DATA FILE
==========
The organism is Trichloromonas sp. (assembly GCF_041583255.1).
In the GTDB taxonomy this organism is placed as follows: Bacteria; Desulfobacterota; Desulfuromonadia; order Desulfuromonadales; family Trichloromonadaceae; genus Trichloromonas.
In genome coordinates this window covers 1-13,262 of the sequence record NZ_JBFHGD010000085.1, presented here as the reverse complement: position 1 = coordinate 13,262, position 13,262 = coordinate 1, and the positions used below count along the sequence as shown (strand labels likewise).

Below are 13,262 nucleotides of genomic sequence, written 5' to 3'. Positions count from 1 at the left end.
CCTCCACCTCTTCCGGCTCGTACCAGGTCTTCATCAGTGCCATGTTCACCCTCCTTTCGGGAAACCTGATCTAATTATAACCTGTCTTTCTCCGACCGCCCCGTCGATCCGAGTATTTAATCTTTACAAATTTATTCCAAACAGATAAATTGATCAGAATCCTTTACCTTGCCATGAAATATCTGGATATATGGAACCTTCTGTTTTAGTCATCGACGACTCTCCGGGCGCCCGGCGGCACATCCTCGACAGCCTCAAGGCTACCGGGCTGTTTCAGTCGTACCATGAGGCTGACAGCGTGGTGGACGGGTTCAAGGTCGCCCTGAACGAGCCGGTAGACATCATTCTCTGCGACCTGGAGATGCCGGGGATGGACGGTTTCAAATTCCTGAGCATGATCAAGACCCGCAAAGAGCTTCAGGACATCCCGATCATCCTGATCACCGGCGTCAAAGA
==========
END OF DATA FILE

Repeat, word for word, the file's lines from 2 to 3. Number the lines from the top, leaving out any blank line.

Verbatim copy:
In the GTDB taxonomy this organism is placed as follows: Bacteria; Desulfobacterota; Desulfuromonadia; order Desulfuromonadales; family Trichloromonadaceae; genus Trichloromonas.
In genome coordinates this window covers 1-13,262 of the sequence record NZ_JBFHGD010000085.1, presented here as the reverse complement: position 1 = coordinate 13,262, position 13,262 = coordinate 1, and the positions used below count along the sequence as shown (strand labels likewise).